Currently, I have some problems defining a reward function for my RL project and mainly with how to normalise the score such that the highest possible score for all instances of the environment becomes 1. The main reason why this is important is that the highest possible score can differ highly between each instance. For example, in one instance, the maximal score can be 50, and in another instance, it can be 150. However, the maximal score is never known.

The environment

The environment of my agent is a single graph of a few thousand nodes, where the goal is to maximise the coverage of a set of $k$ cliques (cliques are subgraphs in which all the nodes are connected to all other nodes in the clique). Each state consists out of the current candidate clique set $D=\left \{C_1,\dots,C_{k} \right \}$ and a newly found clique $C_\text{found}$, which means each state is a tuple of $s=\left (D, C_\text{found} \right)$. The agent then decides if the newly found clique will replace another clique in the set, and so yes, which one. For instance, if the action is $5$, then $C_\text{found}$ will replace the clique $C_5$ in the candidate clique set, and if the action is $k+1$, it will replace none of the cliques in the candidate set. The cliques themself are found through the Bron–Kerbosch algorithm implemented by NetworkX.

The Reward Function

The simplest version of the reward function should be the new coverage of $D \in {s}'$. The function below shows how this is calculated. $$ R(s,a,{s}')=\left | \text{Cov}(D\in {s}') \right |, \\ \text{where } \text{Cov}(D) = \bigcup_{C \in D}C $$ However, this reward function runs into the problem I described at the start of my question. Another reward function I experimented with is using the difference in coverage between the two states. This reward can be divided by the maximum clique in the graph, such that the score is normalised to a value between -1 and 1. The maximum clique can either be found through approximation or exactly by first going over all the cliques. Below is the formula of this reward function: $$ R(s,a,{s}')=\frac{\left | \text{Cov}(D\in {s}') \right | - \left | \text{Cov}(D\in s) \right |}{\left | C_\text{maximum}\right |} $$ This reward function also runs into some problems. First off, in my current training setup, I have never seen the reward be either -1 or 1, with the highest value seen being around 0.75. This difference is caused by most cliques, especially the largest ones, overlapping with other cliques in the graph. The second issue is that with this reward function, the agent will converge to a local optimum in which it rarely changes cliques in the candidate clique set. Lastly, I believe a proper normalised version of the first reward function will work better because this function is also used in the comparison.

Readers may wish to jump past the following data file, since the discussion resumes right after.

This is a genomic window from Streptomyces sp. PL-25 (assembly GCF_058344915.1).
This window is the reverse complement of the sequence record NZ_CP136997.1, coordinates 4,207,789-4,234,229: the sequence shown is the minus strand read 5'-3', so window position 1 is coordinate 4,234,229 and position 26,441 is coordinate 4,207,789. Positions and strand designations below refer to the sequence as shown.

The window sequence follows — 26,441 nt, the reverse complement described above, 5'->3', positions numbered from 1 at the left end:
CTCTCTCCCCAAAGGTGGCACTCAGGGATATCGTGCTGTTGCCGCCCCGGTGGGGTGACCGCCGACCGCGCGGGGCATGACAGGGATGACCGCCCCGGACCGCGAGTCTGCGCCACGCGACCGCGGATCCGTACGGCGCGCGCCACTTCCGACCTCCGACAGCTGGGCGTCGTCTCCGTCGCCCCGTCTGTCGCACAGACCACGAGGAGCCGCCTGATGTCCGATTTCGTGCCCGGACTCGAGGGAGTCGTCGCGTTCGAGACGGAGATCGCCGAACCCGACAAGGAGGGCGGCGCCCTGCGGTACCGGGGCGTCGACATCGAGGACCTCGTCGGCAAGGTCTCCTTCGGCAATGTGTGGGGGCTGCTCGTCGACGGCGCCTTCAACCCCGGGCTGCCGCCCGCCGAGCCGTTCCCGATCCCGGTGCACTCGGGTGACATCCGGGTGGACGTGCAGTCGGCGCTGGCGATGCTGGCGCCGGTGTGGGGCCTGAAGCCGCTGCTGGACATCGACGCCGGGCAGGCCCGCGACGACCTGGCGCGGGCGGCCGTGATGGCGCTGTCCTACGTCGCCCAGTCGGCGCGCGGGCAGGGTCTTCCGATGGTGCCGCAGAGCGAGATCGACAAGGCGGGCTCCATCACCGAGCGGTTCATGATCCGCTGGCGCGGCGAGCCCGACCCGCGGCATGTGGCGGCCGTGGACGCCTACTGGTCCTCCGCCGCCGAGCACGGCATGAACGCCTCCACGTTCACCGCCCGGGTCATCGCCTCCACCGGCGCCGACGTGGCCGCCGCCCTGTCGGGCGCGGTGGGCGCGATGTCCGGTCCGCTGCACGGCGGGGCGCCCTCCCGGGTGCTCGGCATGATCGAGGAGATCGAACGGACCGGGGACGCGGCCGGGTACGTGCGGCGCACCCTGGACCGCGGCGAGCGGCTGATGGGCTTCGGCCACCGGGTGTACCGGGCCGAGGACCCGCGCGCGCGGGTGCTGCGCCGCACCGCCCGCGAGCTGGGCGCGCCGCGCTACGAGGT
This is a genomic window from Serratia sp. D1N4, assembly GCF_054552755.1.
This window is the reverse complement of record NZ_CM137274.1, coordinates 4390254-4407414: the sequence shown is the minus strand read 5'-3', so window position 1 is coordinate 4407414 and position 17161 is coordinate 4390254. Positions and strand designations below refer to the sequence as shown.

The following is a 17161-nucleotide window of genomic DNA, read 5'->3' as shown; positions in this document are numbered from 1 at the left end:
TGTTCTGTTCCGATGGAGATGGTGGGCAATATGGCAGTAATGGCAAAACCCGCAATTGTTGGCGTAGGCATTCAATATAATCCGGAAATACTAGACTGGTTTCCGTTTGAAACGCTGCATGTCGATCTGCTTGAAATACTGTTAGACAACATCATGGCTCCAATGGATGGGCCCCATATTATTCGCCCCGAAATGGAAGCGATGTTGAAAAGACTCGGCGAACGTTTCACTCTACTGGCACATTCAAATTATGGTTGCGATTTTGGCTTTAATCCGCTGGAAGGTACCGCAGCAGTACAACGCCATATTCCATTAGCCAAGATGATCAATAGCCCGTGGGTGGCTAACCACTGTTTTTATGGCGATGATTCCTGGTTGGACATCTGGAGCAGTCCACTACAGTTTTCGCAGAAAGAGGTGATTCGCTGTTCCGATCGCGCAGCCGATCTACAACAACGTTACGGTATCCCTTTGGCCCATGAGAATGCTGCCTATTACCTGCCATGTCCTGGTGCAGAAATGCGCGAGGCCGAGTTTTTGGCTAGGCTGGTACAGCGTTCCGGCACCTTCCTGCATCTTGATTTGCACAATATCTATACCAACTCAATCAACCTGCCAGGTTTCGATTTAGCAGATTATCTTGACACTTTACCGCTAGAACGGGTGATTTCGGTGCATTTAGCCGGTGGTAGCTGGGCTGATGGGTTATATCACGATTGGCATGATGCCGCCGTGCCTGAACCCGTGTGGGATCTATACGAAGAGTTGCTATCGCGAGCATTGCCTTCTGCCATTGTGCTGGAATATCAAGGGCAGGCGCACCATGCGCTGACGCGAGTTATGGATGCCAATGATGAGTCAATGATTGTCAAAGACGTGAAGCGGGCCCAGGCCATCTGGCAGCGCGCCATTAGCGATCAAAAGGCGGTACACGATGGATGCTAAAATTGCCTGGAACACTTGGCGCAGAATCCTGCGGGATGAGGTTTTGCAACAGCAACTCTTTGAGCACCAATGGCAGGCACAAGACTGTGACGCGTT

Neural architecture and RL algorithm

Currently, I am using PPO with a highly custom neural implementation, in which a GNN is used to first embed all the nodes at the start of the episode, and another GNN embeds all the cliques at each step. The embeddings of all the cliques are then combined and flattened such that I can use them as input for both the actor MLP and critic MLP. The code is written in PyTorch and PyTorch Geometric. I do not believe the network or the algorithm itself is the issue, but let me know if you think so.


I have tried looking at graph and node attributes, which I could use to normalise the coverage score, but I could not find anything. Recently, I have been looking into adaptive normalisation; however, I am entirely new to this concept and would love to have some advice on it or get some links to implementations of it with PPO in PyTorch. Other advice about how to normalise this score function is also more than welcome. Also, if you need more information, just let me know.

  • $\begingroup$ I think your core problem is not reward normalisation, but lack of markov property in the state features. How are you representing the cliques in the state? The ids would be meaningless, and the number of nodes likewise. Potentially a binary vector of "in/not in set" might get close to markov trait, but it might not be enough. If the agent cannot assess the edge data or some proxy of it (perhaps from the algorithm you linked), then it will be very hard for it to track whether it could do better in future, and predict a final return. I don't think that goes away with normalisation. $\endgroup$ Commented Mar 31, 2022 at 16:58
  • $\begingroup$ Please, put your specific question in the title. "Normalisation of reward function" is not specific and it's also not a question. $\endgroup$
    – nbro
    Commented Apr 1, 2022 at 9:16


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